At SIA GovSummit, Government Security Execs Share Tips on Going from Silos to Convergence

Cyber and physical security leaders opened up about lessons they learned for converging systems across domains and how they evaluate and assess new technologies.

At the 2024 SIA GovSummit, a 2-day government security conference held in Washington, D.C., May 21-22, the convergence of IT and OT and the creation of a unified cyber-physical approach to security was a top theme that carried across many of the panels and keynotes. The overall message was that now is the time to modernize, bring together previously siloed security systems and create a paradigm shift for how government facilities and agencies approach security.

This message was on display in a key session at the 2024 SIA GovSummit that featured four federal government leaders – Aldrich Camat, chief of electronic security systems at the Pentagon Force Protection Agency; John Clatterbaugh, manager of information technology at U.S. Citizenship and Immigration Services; Remengton Pierce, cyber systems engineer at Sandia National Laboratories; and David VanderWeele, physical security program manager at the U.S. Fish and Wildlife Service – and moderated by Jeff Fields, director of federal government programs at Gallagher Security. This session highlighted conversations on creating an infrastructure that supports a common operating environment to refocus emphasis from single problem sets to holistic, connected views for better situational awareness and actionable intelligence.

Part of the discussion centered around the evolution of artificial intelligence (AI) and how such smart technologies are influencing this physical security modernization and automation initiative. Camat encouraged cautious adoption and encouraged agencies to consider what AI means for a given product or technology before adopting it. Clatterbaugh highlighted that “it’s difficult to control to consider what someone will enter into a chat with a bot” and emphasized the importance of protecting sensitive data when using AI. VanderWeele urged government entities to consider the filters being used with AI and how it could unintentionally be profiling, for example, as well as potential privacy implications.

As attack surfaces continue to expand and become more complex amid the increasing proliferation of OT/IoT devices into business and security functions, panelists weighed how the security industry can strengthen product resilience. Clatterbaugh emphasized the importance of identifying what is standard activity of a device or system so security teams have a baseline to compare against when something is suspected to be happening on a device that would not be standard.

“Federal departments and agencies face the challenge of providing security for both physical and cyber assets, targeted separately or simultaneously, resulting in compromised systems and infrastructures,” said Fields, prompting a discussion of how the industry can better prepare for these challenges and how physical security can improve its cybersecurity posture.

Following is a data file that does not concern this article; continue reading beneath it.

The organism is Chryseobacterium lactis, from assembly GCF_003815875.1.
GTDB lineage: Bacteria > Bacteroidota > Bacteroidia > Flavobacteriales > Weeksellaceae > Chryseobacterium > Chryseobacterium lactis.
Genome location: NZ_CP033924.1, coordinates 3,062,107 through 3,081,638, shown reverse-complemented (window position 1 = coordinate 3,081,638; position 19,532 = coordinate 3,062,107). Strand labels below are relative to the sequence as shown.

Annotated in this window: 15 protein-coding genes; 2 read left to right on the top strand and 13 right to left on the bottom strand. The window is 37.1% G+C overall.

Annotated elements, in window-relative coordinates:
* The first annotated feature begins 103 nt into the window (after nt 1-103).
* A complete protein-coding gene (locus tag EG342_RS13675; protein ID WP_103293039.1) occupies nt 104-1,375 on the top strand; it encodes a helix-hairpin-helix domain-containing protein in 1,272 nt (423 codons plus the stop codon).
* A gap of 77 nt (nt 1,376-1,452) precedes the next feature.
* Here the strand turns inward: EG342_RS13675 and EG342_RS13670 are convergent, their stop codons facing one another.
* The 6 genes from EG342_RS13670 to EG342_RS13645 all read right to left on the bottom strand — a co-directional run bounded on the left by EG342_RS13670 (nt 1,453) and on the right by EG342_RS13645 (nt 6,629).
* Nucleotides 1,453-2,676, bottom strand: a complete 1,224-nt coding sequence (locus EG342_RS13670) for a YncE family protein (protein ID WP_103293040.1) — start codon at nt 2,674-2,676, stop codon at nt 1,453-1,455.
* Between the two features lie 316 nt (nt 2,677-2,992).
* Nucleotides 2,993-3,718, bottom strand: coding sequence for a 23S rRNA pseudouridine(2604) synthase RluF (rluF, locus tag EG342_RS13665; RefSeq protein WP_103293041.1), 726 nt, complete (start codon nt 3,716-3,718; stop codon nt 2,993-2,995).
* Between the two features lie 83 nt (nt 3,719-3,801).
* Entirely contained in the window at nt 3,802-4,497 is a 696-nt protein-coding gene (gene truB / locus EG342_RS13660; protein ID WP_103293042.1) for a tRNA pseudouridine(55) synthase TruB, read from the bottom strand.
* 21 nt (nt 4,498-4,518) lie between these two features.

Camat stressed that IT counterparts need to be looped into what physical security is working to do, what the network can do and that their input must be included in what needs to be done to make applications successful. “We’re working on similar goals,” he said.

“Now we’re entering the digital realm,” said Pierce, who said that evaluations must focus on both the component level and the integrated testing level.

“As government agencies move toward the next technological horizon, it’s critical to understand how technologies used together can create new possibilities,” said Fields.

Panelists shared challenges they have experienced in their modernization efforts. Clatterbaugh said his agency’s challenges include funding and planning for how modernization will impact staffing and operational IT needs in terms of engineers and security operations center monitoring, while Pierce said it’s important to make sure different security solutions are not competing with each other and to understand whether a site needs one or multiple solutions.

‘If government leaders focus solely on separate technologies for single problem assets, they potentially risk buying them without the necessary support or infrastructure,” said Fields.

When it comes to assessing technologies, Clatterbaugh encouraged teams to “create a solid architectural plan, including your cybersecurity plan,” and include cybersecurity stakeholders from the beginning. “Have a solid plan upfront that meets your requirements, and be upfront about your solutions,” he said.

Panelists closed by exploring how the industry can improve on the modernization effort while simultaneously improving functionality, operational efficiency and delivery or actionable intelligence to the operator.

“Have support that’s going to be remote,” said VanderWeele. “Make it easy and effective to get that remote support to them.”

“Training is critical,” said Clatterbaugh, adding that with off-network systems, it is more difficult to provide training and that the U.S. Fish and Wildlife Service is working to standardize its basic levels of training for surveillance systems and evaluate the effectiveness of its personnel training materials.

Camat encouraged the industry to reach out to users during product development and get their feedback on the best ways for them to ingest all the data in terms of factors like priority, aesthetics and visualization.